Subject: Re: Q: on hashes and counting
From: Erik Naggum <>
Date: 2000/10/19
Newsgroups: comp.lang.lisp
Message-ID: <>

* The Glauber <>
| Suppose i have a text file and i want to count strings in it.
| Specifically, the first 5 characters of each line in this file are a
| vendor code.  Then i want to ouptut all vendor codes and how many
| times they show up in the input.

  Here's my cut at that task:

(let ((hash (make-hash-table :test #'equal)))
  (with-open-file (stream ...file-args...)
	  (let ((vendor (read-sequence stream (make-string 5))))
	    ;; skip to end of line and consume
	    (peek-char #\newline stream)
	    (read-char stream)
	    ;; real body of loop
	    (incf (gethash vendor hash 0))))
      ;; use conditions to simplify error handling
      (end-of-file ())))
  (dolist (key (sort (hash-table-keys hash) #'string<))
    (format t "~A,~A~%" key (gethash key hash))))

| This is all straightforward, except for these lines:
|       (if (gethash curv vhash)
|         (incf (gethash curv vhash))
|         (setf (gethash curv vhash) 1))
| What they do is, if there is already an entry in the hash, increment
| the count. If there isn't, create one (with count set to 1).

  You have already been informed about the default value to gethash.

| Is this the best way to use a hash? In other words, do i really have to
| do the (gethash key hash) twice? It feels wasteful.

  incf does one gethash to get the value and gethash's setf method to
  set the value.  If this is noticeably slow, you _may_ do better with
  something like this:

(let ((entry (gethash vendor hash nil)))
  (if entry
      (incf (car entry))
      (setf (gethash vendor hash) (list 1))))

| In Perl, you do $hash{key}++ and the entry will get "magically"
| created if it isn't there. (Of course, the Perl compiler may be
| doing the double lookup behind my back).

  It is not unlikely that Perl, being a joke of a language around
  over-powerful regexps and hash tables, has optimized this to death.

| The Perl version of this program runs a lot faster than the Lisp
| version (6 times faster) (I'm using Clisp and AIX), but i'm assuming
| that the main problem with the Lisp version is the fact that each
| line of text is consed and thrown away to the garbage collector.
| I'm pretty sure Perl would reuse the memory in this case.

  Did you compile the Lisp code?  Perl _always_ runs slower than Lisp
  for me.  Of course, I don't use a (good) toy Lisp like CLISP, but
  Allegro CL, and I generally compile with high optimization settings.

| Anyway, comparing Perl and Lisp is not the point here, i just want
| to understand if i'm using the hashes right.

  Why don't you ask whether hashes are right for the problem?  If you
  have decided to use Perl, regexps and hashes are the right solution
  because you don't have anything else, but regexps are the wrong
  solution to almost every problem, and hashes may be similar special
  optimizations of particular cases.

  I have a situation not dissimilar to yours, where I have ticker
  codes for various financial instruments, and I found that it paid
  off handsomely to use symbols.  Some "modern" Lisp books tell us not
  to use symbols, for the same reasons you should not use regexps and
  hash tables in Perl, apparently: they are so easy to use that misuse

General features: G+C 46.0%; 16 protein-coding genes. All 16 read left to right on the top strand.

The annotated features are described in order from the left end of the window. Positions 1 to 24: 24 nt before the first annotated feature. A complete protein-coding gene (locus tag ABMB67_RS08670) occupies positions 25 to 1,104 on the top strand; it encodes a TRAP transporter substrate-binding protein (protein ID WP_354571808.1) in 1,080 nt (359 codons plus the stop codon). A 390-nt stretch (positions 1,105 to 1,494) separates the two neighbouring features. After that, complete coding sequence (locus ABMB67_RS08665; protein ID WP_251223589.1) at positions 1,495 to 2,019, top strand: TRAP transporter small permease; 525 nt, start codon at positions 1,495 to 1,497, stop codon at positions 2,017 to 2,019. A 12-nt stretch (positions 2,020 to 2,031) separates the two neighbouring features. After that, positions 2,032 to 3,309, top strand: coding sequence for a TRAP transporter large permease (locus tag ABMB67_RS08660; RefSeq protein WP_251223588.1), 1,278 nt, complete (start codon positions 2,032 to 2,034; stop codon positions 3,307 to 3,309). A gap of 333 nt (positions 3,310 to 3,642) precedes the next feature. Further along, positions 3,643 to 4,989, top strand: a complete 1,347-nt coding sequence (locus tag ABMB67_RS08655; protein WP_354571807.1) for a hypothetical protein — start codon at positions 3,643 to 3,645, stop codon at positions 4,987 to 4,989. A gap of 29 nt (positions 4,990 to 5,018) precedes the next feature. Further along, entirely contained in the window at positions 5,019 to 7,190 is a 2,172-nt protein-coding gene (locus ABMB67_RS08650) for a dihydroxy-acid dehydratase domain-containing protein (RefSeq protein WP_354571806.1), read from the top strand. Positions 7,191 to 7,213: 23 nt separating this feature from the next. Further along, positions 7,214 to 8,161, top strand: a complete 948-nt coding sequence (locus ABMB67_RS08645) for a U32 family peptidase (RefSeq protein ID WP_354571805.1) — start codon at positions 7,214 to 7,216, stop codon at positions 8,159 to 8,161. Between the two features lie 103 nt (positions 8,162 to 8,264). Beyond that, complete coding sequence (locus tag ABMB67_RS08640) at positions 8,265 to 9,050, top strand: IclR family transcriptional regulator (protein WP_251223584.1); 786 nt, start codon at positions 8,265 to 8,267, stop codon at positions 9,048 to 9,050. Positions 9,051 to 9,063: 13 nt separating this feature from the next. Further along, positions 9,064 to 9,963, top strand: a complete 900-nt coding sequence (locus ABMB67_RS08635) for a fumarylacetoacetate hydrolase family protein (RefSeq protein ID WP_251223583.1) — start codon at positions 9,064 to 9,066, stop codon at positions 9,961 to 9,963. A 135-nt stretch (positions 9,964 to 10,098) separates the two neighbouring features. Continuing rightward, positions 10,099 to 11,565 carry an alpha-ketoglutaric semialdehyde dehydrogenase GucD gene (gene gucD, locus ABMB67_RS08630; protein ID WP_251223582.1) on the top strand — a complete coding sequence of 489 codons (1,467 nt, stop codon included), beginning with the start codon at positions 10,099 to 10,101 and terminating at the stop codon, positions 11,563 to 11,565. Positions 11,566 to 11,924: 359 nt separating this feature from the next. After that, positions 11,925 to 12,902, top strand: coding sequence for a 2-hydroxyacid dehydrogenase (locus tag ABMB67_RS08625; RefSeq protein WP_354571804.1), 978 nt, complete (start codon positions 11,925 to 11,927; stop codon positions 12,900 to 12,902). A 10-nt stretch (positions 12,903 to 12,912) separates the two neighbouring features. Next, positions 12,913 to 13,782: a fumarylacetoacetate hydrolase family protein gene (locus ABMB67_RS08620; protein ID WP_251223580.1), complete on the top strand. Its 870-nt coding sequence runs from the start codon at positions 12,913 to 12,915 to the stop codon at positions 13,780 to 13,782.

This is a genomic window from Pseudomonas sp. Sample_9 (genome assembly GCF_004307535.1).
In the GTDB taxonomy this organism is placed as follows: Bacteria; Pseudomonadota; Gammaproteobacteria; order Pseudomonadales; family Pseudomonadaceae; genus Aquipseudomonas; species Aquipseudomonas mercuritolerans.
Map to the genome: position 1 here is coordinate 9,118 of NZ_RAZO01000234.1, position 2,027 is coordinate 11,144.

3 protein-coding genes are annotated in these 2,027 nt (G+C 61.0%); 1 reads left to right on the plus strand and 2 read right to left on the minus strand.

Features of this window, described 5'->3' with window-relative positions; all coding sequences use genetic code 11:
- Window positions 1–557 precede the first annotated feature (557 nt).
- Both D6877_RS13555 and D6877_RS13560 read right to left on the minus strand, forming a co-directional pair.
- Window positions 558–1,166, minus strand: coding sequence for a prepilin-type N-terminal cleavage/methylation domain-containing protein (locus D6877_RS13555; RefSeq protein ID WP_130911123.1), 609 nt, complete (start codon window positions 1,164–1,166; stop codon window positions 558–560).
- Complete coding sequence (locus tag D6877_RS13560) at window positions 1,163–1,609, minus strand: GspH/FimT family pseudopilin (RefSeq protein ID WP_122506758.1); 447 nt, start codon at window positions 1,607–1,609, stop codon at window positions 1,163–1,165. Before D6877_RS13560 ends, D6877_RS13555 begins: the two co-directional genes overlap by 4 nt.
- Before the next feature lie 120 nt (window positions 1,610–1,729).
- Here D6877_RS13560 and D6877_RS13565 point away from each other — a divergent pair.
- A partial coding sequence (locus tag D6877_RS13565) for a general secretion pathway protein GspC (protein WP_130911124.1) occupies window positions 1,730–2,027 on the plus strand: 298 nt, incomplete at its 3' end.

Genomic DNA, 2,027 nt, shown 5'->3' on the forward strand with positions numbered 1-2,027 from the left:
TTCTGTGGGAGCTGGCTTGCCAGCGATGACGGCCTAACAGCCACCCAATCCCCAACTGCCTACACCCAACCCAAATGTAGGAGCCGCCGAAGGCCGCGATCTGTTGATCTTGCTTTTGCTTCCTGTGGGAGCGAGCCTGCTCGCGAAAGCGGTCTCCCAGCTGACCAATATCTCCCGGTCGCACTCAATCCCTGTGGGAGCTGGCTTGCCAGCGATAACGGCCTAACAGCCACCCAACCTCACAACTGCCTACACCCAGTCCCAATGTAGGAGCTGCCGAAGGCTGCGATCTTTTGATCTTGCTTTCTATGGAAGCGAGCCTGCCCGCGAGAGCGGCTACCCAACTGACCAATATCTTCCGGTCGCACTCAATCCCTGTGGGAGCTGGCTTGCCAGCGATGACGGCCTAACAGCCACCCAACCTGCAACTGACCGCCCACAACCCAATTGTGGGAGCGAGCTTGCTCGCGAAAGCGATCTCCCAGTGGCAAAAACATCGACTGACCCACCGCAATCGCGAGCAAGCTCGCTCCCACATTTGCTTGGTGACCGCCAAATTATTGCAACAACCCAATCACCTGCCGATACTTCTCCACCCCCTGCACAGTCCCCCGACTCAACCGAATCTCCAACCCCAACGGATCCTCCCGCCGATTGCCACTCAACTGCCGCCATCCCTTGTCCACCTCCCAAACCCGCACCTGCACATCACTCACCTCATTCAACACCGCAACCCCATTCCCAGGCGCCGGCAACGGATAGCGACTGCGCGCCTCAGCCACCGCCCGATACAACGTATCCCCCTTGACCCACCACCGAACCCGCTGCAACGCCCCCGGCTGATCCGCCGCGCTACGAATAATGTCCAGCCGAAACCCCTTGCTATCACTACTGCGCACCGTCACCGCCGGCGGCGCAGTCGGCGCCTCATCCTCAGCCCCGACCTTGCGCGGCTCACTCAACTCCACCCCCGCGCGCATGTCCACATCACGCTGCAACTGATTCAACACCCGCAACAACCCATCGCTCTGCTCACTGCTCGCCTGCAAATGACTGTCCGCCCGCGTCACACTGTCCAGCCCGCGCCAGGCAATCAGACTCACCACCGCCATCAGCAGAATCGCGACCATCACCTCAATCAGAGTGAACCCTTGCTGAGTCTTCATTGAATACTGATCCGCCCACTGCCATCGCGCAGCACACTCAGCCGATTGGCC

will be hard to combat, but nobody who uses Perl warns about Perl's
  insane focus on bad tools -- those who take the warnings seriously
  don't use Perl.  So although symbold are expensive structures, they
  do have enormous benefits language-wise in Lisp, and they should be
  used if the alternative is more cumbersome.  With symbols, the above
  suggested speed-up becomes

(let ((symbol (intern string package)))
  (if (boundp symbol)
      (incf (symbol-value symbol))
      (setf (symbol-value symbol) 1)))
| P.S.: the Perl version is a "one liner":
| $c{substr($_,0,5)}++; END { foreach $x (sort keys %c) {print "$x,$c{$x}\n"}}
| (very obvious, no? :-))

  Perl looks the way it does because 110-baud Teletypes were once upon
  the time the best people had on Unix, and with lousy typers who had
  to correct their mistakes all the time, it made sense to abbreviate
  everything down to one or two characters.  Lisp has a different
  heritage, to put it mildly: Better typers, better use of brainpower
  than to remember thousands of subtly similar abbreviations, better
  terminals.  So we aren't as interested in one-liners with compact
  syntax, but for people who still live their lives as if all they can
  hope for is a 300-baud Teletype, the value of one-liners cannot be

  On the other hand, loop constructs that walk through a file line by
  line have been posted, as this seems a reasonable thing to do to
  some people.  People have regexp libraries for string hacking in
  Lisp, too, even though the much better solution is to build a parser
  that actually returns the stuctured information in the string.  It
  turns out that it doesn't take longer, in programmer-time, to write
  and test a real parser than it does to write and test regexp-based
  string hacking at the same quality level, it may in fact take a lot
  shorter time, because the quality level in a parser is so readily
  determinable, while people stop worrying about the regexp hacks
  until it breaks at sufficiently infrequent random times because they
  data never was designed to be hacked by regexps.

  Of all the languages I have worked with over the past 20 years,
  there's only one that stands out as the Wrong Solution to everything
  it does, especially what it does well, and that's Perl.  Quotably:

  If Perl is the solution, you're solving the wrong problem.

  I agree with everything you say, but I would
  attack to death your right to say it.
				-- Tom Stoppard